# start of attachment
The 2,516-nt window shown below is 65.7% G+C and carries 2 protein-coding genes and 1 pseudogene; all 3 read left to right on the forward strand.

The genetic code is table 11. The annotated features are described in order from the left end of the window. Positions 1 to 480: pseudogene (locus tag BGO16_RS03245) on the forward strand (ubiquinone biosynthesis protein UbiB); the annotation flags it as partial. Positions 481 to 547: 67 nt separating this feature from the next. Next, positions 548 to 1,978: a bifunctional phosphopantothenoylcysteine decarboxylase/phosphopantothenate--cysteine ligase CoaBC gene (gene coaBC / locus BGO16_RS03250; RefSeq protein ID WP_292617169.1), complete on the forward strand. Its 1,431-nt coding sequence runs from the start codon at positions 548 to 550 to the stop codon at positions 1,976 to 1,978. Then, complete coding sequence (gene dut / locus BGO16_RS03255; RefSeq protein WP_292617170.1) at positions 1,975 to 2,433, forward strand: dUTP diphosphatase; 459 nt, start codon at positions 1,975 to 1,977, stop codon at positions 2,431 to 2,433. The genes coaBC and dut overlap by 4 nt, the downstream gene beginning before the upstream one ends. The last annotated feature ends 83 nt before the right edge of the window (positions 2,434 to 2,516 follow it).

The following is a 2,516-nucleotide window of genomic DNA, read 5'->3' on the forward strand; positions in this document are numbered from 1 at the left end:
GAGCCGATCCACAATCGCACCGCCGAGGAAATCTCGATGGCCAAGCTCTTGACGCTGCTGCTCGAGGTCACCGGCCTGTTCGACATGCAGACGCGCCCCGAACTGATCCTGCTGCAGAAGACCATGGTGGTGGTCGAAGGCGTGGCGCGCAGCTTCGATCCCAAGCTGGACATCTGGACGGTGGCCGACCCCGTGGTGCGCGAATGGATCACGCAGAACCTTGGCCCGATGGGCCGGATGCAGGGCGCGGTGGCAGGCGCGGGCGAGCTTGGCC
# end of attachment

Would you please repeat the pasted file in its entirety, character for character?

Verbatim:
The 2,516-nt window shown below is 65.7% G+C and carries 2 protein-coding genes and 1 pseudogene; all 3 read left to right on the forward strand.

The genetic code is table 11. The annotated features are described in order from the left end of the window. Positions 1 to 480: pseudogene (locus tag BGO16_RS03245) on the forward strand (ubiquinone biosynthesis protein UbiB); the annotation flags it as partial. Positions 481 to 547: 67 nt separating this feature from the next. Next, positions 548 to 1,978: a bifunctional phosphopantothenoylcysteine decarboxylase/phosphopantothenate--cysteine ligase CoaBC gene (gene coaBC / locus BGO16_RS03250; RefSeq protein ID WP_292617169.1), complete on the forward strand. Its 1,431-nt coding sequence runs from the start codon at positions 548 to 550 to the stop codon at positions 1,976 to 1,978. Then, complete coding sequence (gene dut / locus BGO16_RS03255; RefSeq protein WP_292617170.1) at positions 1,975 to 2,433, forward strand: dUTP diphosphatase; 459 nt, start codon at positions 1,975 to 1,977, stop codon at positions 2,431 to 2,433. The genes coaBC and dut overlap by 4 nt, the downstream gene beginning before the upstream one ends. The last annotated feature ends 83 nt before the right edge of the window (positions 2,434 to 2,516 follow it).

The following is a 2,516-nucleotide window of genomic DNA, read 5'->3' on the forward strand; positions in this document are numbered from 1 at the left end:
GAGCCGATCCACAATCGCACCGCCGAGGAAATCTCGATGGCCAAGCTCTTGACGCTGCTGCTCGAGGTCACCGGCCTGTTCGACATGCAGACGCGCCCCGAACTGATCCTGCTGCAGAAGACCATGGTGGTGGTCGAAGGCGTGGCGCGCAGCTTCGATCCCAAGCTGGACATCTGGACGGTGGCCGACCCCGTGGTGCGCGAATGGATCACGCAGAACCTTGGCCCGATGGGCCGGATGCAGGGCGCGGTGGCAGGCGCGGGCGAGCTTGGCC